Four Mexican soldiers arrested for entering U.S. territory in pursuit of smugglers crossed the border accidentally and did not mean to violate American sovereignty, a Mexican diplomat said Monday.
“It’s not an invasion, of course,” said Luis Morones, Mexico’s deputy counsel general in San Diego.
Both Morones and U.S. Border Patrol officials said they expected that the four members of the Mexican naval infantry would be released soon and allowed to return to Mexico.
“We have no desire to embarrass anyone in this incident. We are not trying to embarrass Mexico. We are just trying to gather all the facts,” Border Patrol spokesman Mike Nicley said. “We’re trying to expedite their return to Mexico, and we will do so at the appropriate time.”
Nicley said, however, that the four soldiers admitted during questioning that they were aware they had crossed into the United States. Nicley declined to release further details about the soldiers’ entry, saying the investigation was still in an “embryonic stage.”
Dale Cozart, chief agent in the Border Patrol’s San Diego sector, said the four men were arrested Sunday night after being spotted on a beach near Imperial Beach questioning picnickers.
U.S. authorities hope to locate the picnickers to find out what happened during the encounter.
The soldiers, whose names were not released, told Border Patrol officials that they crossed the border Sunday night in pursuit of drug or weapons smugglers.
The crossing was made without any notification to U.S. authorities, who said they were concerned about possible violation of U.S. sovereignty.
State Department officials and the Mexican Consulate in San Diego and Mexican military officials were notified of the arrests by the Border Patrol.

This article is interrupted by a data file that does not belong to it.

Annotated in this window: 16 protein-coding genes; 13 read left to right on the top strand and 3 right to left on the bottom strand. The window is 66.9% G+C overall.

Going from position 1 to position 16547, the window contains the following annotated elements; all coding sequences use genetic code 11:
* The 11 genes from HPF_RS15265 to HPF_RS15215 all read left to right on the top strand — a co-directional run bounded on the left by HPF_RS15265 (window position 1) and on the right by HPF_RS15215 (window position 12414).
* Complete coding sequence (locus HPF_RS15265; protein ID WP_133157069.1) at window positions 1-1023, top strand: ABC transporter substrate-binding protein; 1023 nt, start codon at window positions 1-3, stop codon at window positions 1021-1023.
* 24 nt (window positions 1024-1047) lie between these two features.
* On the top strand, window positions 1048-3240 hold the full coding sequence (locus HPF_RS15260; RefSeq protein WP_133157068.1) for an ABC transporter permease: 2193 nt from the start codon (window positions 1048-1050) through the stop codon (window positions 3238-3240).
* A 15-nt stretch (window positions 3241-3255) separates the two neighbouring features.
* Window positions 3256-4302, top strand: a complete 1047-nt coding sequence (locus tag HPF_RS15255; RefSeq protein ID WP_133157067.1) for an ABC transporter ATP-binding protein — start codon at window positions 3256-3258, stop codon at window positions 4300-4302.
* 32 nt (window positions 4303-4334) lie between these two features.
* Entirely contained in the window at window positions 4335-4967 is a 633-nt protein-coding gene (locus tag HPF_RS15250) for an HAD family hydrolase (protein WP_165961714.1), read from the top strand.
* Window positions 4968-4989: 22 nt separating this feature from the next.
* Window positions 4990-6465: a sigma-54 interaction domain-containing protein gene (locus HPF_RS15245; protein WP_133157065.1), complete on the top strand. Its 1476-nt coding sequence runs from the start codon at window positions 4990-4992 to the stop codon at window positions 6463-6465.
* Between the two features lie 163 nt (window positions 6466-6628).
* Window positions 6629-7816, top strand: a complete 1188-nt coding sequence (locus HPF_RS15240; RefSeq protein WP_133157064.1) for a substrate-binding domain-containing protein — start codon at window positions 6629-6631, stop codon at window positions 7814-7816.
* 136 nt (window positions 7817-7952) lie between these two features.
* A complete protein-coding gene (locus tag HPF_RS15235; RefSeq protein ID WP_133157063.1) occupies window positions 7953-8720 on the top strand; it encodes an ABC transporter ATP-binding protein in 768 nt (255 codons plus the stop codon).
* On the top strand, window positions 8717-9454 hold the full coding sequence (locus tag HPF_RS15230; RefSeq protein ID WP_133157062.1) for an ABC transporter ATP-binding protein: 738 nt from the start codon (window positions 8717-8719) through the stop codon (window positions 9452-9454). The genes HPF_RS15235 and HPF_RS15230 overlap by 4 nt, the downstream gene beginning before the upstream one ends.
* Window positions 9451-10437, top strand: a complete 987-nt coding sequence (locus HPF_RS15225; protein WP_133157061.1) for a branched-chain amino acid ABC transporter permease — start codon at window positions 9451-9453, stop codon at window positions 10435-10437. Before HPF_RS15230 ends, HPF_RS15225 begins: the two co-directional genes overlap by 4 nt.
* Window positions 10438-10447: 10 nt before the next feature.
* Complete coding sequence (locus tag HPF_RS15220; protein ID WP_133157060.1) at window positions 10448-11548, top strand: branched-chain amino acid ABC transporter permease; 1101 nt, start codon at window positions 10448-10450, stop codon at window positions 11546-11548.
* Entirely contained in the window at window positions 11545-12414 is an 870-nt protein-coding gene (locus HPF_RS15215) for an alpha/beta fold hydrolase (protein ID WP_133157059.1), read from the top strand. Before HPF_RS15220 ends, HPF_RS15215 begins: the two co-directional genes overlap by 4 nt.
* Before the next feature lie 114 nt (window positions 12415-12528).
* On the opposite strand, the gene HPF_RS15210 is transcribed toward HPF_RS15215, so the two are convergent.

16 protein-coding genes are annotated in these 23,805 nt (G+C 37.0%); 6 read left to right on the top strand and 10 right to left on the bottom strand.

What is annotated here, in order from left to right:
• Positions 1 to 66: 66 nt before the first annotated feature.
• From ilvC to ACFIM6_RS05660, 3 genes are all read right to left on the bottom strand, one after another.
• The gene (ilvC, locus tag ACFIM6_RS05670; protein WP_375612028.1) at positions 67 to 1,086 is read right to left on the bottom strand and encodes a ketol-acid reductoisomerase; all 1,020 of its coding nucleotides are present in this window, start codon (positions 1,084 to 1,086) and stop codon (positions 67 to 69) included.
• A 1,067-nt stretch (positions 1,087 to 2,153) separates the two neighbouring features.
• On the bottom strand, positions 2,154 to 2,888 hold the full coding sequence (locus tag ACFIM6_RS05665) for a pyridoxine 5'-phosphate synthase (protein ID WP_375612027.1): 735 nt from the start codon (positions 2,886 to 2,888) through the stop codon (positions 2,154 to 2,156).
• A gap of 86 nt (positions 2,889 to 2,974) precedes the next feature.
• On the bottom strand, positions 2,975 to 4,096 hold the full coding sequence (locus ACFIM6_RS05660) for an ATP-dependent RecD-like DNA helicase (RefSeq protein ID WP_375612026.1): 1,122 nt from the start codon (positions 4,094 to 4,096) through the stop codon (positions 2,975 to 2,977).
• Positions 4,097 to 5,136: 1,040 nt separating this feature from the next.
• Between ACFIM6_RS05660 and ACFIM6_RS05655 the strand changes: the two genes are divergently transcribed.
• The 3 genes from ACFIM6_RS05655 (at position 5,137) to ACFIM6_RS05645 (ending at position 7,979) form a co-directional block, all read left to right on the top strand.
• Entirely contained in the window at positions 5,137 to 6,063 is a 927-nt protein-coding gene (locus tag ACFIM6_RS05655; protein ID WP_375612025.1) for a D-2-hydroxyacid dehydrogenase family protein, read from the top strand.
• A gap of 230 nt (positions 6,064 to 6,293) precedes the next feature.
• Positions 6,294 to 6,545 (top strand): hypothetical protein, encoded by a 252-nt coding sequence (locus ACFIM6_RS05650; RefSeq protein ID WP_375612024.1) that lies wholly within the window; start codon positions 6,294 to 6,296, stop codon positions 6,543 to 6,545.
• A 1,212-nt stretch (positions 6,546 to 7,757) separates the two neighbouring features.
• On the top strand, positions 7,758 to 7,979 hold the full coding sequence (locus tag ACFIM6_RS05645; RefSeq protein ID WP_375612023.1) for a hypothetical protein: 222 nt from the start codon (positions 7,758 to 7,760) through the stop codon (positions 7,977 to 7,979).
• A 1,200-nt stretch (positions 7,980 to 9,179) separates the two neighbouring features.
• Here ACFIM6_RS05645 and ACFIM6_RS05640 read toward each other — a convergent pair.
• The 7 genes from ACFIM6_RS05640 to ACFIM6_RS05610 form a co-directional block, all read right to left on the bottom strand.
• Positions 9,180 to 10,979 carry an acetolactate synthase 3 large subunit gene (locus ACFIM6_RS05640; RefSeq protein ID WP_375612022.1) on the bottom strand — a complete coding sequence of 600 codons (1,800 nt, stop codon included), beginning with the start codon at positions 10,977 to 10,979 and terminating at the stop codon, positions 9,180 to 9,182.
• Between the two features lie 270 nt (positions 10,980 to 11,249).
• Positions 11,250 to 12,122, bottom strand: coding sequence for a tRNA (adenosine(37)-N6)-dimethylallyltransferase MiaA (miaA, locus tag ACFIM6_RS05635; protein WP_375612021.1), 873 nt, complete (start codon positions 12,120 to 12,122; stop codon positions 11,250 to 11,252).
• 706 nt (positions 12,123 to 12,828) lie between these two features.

“I’m not sure there will be a (diplomatic) protest, but all of the interested parties are on board in trying to resolve this very serious situation,” Cozart said.
The incident occurred about 1 1/2 miles inside U.S. territory, near Border Field State Park, Cozart said.
“The international line is marked clearly. It was not just an inadvertent entry,” he said.
The men, who were armed with military-issue automatic rifles, were being held solely for investigation of immigration violations, Cozart said.
“It’s a very serious thing to be in the United States illegally and to be in possession of an automatic weapon,” he said.
U.S. authorities described the soldiers as being equivalent in rank to privates.
The crew of a Border Patrol helicopter spotted the four talking to a group of 10 to 15 people on the beach. When the helicopter’s spotlight was aimed on the area, the picnickers scattered, authorities said.
The four Mexicans headed south toward the border but were intercepted by Border Patrol agents and San Diego County sheriff’s deputies. They were arrested without incident and taken to the Border Patrol’s San Ysidro station for questioning.
“They stated again that they were trying to take into custody two individuals that were supposedly smuggling either drugs or weapons. That is the story they are sticking with,” Cozart said.
In a similar 1986 incident in New Mexico, Border Patrol agents arrested seven Mexican judicial police agents who said they had accidentally strayed less than a mile into New Mexico while on an anti-drug-smuggling assignment.